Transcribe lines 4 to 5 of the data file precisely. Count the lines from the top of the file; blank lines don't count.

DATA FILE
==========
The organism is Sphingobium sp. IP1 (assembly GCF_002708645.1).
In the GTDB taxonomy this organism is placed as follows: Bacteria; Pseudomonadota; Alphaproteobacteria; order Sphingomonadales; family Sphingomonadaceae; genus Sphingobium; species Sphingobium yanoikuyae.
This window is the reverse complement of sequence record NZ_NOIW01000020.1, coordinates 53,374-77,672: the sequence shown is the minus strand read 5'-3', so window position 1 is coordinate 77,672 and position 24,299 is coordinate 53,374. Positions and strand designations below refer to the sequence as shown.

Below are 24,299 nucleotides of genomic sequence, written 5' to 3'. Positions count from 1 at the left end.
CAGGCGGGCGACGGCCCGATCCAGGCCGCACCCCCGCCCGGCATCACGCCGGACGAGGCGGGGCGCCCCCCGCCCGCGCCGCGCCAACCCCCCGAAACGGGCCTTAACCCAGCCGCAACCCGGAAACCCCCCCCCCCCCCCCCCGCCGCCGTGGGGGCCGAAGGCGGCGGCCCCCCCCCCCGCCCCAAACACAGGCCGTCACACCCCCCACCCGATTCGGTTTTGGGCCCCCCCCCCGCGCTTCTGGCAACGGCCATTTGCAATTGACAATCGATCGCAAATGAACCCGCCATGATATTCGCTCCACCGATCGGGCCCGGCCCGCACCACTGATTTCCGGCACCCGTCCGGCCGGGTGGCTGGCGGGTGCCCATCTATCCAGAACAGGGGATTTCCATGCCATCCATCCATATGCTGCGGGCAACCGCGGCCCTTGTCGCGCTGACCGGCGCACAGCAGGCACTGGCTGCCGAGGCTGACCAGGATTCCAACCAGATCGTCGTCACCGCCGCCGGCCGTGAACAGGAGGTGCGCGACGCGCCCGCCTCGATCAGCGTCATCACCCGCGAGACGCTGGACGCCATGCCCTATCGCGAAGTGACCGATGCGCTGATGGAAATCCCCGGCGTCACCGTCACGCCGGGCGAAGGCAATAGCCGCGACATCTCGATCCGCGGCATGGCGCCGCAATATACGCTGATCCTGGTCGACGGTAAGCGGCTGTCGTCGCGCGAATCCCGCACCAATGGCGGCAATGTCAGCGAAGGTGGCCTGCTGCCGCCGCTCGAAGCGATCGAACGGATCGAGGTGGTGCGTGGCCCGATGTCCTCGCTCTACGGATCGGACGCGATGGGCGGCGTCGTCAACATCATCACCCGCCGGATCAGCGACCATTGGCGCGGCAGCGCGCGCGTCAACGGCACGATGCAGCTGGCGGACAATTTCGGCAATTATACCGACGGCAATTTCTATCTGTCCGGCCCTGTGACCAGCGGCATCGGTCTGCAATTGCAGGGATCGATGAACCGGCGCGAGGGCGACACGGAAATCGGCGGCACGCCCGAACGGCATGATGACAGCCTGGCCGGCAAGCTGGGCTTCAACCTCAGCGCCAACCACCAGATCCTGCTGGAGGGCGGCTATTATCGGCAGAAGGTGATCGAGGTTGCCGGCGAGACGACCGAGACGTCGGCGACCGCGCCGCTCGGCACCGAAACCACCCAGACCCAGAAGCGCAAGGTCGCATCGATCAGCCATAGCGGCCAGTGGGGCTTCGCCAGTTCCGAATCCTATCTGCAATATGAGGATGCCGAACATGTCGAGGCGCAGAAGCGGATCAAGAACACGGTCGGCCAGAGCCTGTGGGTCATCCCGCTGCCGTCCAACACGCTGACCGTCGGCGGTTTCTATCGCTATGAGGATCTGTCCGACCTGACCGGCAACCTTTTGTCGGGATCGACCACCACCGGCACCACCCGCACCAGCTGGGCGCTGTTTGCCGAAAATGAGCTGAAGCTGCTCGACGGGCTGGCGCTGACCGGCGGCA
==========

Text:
Below are 24,299 nucleotides of genomic sequence, written 5' to 3'. Positions count from 1 at the left end.
CAGGCGGGCGACGGCCCGATCCAGGCCGCACCCCCGCCCGGCATCACGCCGGACGAGGCGGGGCGCCCCCCGCCCGCGCCGCGCCAACCCCCCGAAACGGGCCTTAACCCAGCCGCAACCCGGAAACCCCCCCCCCCCCCCCCCGCCGCCGTGGGGGCCGAAGGCGGCGGCCCCCCCCCCCGCCCCAAACACAGGCCGTCACACCCCCCACCCGATTCGGTTTTGGGCCCCCCCCCCGCGCTTCTGGCAACGGCCATTTGCAATTGACAATCGATCGCAAATGAACCCGCCATGATATTCGCTCCACCGATCGGGCCCGGCCCGCACCACTGATTTCCGGCACCCGTCCGGCCGGGTGGCTGGCGGGTGCCCATCTATCCAGAACAGGGGATTTCCATGCCATCCATCCATATGCTGCGGGCAACCGCGGCCCTTGTCGCGCTGACCGGCGCACAGCAGGCACTGGCTGCCGAGGCTGACCAGGATTCCAACCAGATCGTCGTCACCGCCGCCGGCCGTGAACAGGAGGTGCGCGACGCGCCCGCCTCGATCAGCGTCATCACCCGCGAGACGCTGGACGCCATGCCCTATCGCGAAGTGACCGATGCGCTGATGGAAATCCCCGGCGTCACCGTCACGCCGGGCGAAGGCAATAGCCGCGACATCTCGATCCGCGGCATGGCGCCGCAATATACGCTGATCCTGGTCGACGGTAAGCGGCTGTCGTCGCGCGAATCCCGCACCAATGGCGGCAATGTCAGCGAAGGTGGCCTGCTGCCGCCGCTCGAAGCGATCGAACGGATCGAGGTGGTGCGTGGCCCGATGTCCTCGCTCTACGGATCGGACGCGATGGGCGGCGTCGTCAACATCATCACCCGCCGGATCAGCGACCATTGGCGCGGCAGCGCGCGCGTCAACGGCACGATGCAGCTGGCGGACAATTTCGGCAATTATACCGACGGCAATTTCTATCTGTCCGGCCCTGTGACCAGCGGCATCGGTCTGCAATTGCAGGGATCGATGAACCGGCGCGAGGGCGACACGGAAATCGGCGGCACGCCCGAACGGCATGATGACAGCCTGGCCGGCAAGCTGGGCTTCAACCTCAGCGCCAACCACCAGATCCTGCTGGAGGGCGGCTATTATCGGCAGAAGGTGATCGAGGTTGCCGGCGAGACGACCGAGACGTCGGCGACCGCGCCGCTCGGCACCGAAACCACCCAGACCCAGAAGCGCAAGGTCGCATCGATCAGCCATAGCGGCCAGTGGGGCTTCGCCAGTTCCGAATCCTATCTGCAATATGAGGATGCCGAACATGTCGAGGCGCAGAAGCGGATCAAGAACACGGTCGGCCAGAGCCTGTGGGTCATCCCGCTGCCGTCCAACACGCTGACCGTCGGCGGTTTCTATCGCTATGAGGATCTGTCCGACCTGACCGGCAACCTTTTGTCGGGATCGACCACCACCGGCACCACCCGCACCAGCTGGGCGCTGTTTGCCGAAAATGAGCTGAAGCTGCTCGACGGGCTGGCGCTGACCGGCGGCA